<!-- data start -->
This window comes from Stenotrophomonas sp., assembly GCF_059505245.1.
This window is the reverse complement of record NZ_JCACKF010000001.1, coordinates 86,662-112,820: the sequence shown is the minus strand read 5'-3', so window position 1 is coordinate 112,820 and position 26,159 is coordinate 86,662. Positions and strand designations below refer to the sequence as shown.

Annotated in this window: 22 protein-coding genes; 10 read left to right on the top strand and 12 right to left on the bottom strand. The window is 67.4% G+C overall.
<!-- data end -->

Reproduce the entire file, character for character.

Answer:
This window comes from Stenotrophomonas sp., assembly GCF_059505245.1.
This window is the reverse complement of record NZ_JCACKF010000001.1, coordinates 86,662-112,820: the sequence shown is the minus strand read 5'-3', so window position 1 is coordinate 112,820 and position 26,159 is coordinate 86,662. Positions and strand designations below refer to the sequence as shown.

Annotated in this window: 22 protein-coding genes; 10 read left to right on the top strand and 12 right to left on the bottom strand. The window is 67.4% G+C overall.